Inside the house it’s a similar story. During the housemates last round of nominations, every housemate bar one nominated Jenek for eviction after he voiced his offence over Widdecombe’s homophobic views. Glamour model and reality star Jess Impiazzi accused Shane of ‘victimising’ Ann over her opinions and complained that he was unable to respect his elders. Even his fellow LGBT housemates Amanda Barrie (of Coronation Street fame) and celebrated tap dancer Wayne Sleep have chastised Jenek for his issues with Widdecombe and accused him of being ‘obsessed with gay rights’.
Despite these scenes making for very uncomfortable viewing, Widdecombe has come out of the series, so far, unscathed. In 2016, British television personality Christopher Biggins was given a number of formal warnings about using offensive language before ultimately being removed from the house for comments he made about bisexuals. That same year, in the summer civilian series of the show, Channel 5 issued an official statement saying they do not tolerate offensive language from housemates after viewers took offense to housemate Sam Giffen referring to two other gay housemates as ‘bum boys’. In 2015, American R&B singer Alexander O’Neal was issued with a formal warning for his use of a homophobic slur against fellow housemate Perez Hilton. To date, the Widdecombe has never been spoken to about her calling to Shane and Andrew’s affection for each other disgusting and how this could be offensive to viewers.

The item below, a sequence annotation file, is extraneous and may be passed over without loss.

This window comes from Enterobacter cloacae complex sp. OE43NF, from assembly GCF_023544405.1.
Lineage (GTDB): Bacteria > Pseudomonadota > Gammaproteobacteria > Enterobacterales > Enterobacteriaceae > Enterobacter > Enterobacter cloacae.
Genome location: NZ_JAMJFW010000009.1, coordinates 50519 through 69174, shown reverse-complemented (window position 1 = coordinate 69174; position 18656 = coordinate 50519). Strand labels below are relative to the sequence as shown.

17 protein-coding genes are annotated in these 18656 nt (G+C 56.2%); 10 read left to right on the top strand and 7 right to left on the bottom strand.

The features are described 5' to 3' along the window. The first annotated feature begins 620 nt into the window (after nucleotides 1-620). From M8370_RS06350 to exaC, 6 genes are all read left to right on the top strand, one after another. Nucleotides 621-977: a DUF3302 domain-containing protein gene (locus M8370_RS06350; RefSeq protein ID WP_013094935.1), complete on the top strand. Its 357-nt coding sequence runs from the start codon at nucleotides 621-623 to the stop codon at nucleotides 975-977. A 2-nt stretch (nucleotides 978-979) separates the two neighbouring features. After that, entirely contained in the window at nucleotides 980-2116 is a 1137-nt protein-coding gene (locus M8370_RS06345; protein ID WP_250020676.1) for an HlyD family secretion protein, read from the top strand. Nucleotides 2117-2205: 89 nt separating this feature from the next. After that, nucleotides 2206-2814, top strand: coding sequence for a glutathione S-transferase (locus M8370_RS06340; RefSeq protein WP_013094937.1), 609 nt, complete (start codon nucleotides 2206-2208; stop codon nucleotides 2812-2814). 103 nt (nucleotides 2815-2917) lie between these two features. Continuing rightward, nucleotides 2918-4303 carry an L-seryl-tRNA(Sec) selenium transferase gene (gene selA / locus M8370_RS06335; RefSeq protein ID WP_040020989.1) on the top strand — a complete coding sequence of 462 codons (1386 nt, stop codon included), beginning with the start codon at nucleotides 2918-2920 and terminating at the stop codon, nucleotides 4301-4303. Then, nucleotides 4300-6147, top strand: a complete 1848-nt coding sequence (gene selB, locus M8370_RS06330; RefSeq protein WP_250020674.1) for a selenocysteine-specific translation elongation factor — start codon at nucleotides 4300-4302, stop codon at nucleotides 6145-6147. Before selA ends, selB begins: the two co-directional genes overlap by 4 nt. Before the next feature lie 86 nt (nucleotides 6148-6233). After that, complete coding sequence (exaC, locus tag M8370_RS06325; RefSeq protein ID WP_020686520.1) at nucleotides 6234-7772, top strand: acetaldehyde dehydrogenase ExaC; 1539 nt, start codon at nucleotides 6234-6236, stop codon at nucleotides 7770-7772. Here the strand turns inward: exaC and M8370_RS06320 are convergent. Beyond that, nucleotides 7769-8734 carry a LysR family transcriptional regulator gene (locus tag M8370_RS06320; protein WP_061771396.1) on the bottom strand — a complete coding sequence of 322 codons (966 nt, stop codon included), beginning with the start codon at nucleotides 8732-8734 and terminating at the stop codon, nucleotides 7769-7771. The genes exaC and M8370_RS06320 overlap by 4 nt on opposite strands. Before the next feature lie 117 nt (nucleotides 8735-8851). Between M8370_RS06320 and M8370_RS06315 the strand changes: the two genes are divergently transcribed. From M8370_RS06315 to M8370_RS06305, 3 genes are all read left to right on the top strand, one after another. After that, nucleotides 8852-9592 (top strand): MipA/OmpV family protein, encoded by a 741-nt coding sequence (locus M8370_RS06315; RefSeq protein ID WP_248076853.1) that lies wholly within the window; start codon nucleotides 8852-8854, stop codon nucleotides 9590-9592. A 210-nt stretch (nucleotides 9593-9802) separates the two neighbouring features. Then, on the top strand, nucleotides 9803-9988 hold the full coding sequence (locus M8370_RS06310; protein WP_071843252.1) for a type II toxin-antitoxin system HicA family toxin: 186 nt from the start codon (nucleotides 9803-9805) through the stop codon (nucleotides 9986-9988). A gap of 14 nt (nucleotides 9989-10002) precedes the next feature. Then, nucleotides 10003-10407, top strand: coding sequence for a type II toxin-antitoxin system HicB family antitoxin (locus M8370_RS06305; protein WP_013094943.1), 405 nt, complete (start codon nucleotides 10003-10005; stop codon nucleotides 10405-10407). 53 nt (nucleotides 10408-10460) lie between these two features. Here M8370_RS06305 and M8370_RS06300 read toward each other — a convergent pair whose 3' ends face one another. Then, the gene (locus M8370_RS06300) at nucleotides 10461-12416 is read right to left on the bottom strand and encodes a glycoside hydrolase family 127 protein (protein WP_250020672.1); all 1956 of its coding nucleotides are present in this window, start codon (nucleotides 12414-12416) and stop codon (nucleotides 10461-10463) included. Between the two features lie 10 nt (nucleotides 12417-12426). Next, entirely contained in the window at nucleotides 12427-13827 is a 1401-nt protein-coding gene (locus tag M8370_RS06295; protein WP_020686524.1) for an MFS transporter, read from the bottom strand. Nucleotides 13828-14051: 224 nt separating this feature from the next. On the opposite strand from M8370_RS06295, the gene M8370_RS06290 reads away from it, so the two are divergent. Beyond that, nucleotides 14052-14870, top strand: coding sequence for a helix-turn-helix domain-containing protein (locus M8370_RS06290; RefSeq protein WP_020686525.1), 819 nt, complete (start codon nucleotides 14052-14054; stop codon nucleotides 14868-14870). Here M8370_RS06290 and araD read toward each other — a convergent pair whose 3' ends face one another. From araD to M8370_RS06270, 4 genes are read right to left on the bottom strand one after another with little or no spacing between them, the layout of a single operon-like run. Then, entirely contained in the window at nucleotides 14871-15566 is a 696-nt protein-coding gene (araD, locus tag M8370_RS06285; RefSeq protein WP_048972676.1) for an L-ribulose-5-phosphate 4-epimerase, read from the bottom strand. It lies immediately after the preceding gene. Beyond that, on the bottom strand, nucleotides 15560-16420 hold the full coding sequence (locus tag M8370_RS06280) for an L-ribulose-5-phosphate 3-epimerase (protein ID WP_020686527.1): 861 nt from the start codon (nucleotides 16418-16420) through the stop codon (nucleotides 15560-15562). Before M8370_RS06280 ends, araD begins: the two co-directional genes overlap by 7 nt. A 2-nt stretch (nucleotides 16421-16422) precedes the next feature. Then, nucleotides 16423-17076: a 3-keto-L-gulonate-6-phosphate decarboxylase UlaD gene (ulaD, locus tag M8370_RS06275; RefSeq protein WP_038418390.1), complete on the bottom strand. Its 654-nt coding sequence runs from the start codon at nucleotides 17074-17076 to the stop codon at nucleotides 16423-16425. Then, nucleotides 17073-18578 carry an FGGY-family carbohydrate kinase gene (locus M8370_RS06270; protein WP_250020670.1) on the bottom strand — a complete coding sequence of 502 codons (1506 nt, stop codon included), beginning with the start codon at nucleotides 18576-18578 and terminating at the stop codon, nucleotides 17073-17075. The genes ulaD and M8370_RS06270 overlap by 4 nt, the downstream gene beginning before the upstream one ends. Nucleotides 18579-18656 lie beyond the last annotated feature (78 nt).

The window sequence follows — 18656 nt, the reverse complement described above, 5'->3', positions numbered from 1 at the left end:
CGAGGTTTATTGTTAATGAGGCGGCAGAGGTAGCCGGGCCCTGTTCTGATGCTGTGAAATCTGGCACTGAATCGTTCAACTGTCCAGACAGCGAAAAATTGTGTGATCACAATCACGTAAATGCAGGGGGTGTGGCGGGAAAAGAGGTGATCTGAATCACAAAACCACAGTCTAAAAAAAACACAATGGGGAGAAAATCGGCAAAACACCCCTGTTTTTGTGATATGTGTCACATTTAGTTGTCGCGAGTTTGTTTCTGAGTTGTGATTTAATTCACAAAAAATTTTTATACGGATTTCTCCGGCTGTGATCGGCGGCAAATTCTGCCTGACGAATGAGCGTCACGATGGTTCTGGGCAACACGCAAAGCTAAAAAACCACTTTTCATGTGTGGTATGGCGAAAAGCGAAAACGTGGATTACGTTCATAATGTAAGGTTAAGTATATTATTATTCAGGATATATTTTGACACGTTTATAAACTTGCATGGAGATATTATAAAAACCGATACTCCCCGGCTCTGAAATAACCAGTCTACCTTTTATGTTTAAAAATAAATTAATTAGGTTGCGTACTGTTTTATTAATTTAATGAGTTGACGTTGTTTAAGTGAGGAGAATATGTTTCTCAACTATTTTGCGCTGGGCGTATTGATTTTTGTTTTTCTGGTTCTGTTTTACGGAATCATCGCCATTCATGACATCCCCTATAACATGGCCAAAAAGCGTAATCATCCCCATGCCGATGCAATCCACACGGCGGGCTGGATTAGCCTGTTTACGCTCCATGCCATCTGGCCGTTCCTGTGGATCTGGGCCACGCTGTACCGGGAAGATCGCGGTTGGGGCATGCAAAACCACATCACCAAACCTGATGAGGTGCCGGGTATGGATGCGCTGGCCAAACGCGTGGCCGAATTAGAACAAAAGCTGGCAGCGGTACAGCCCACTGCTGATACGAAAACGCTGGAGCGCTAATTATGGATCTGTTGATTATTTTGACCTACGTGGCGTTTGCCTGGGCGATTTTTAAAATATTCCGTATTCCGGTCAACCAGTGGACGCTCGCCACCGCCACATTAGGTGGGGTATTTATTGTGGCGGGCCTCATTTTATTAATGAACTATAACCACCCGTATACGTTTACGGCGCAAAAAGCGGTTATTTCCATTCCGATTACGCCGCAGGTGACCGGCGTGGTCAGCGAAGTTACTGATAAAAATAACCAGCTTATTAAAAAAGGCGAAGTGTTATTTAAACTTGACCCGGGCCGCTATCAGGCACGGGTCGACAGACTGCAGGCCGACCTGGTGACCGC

And so, with Widdecombe now odds on favourite to win the series and support for her both inside and outside the house at an all time, it raises the question — in a post-Brexit television landscape, are the viewing public more forgiving and open to hearing outdated, offensive views being aired?
Back in 2007, Shetty’s inevitable win was seen by many as a final act of justice against her persecutors. This year’s finale will take place today, Friday February 2nd, and a Shane vs Ann final two looks likely — but this time, will the public choose to crown the oppressor or the oppressed as their winner?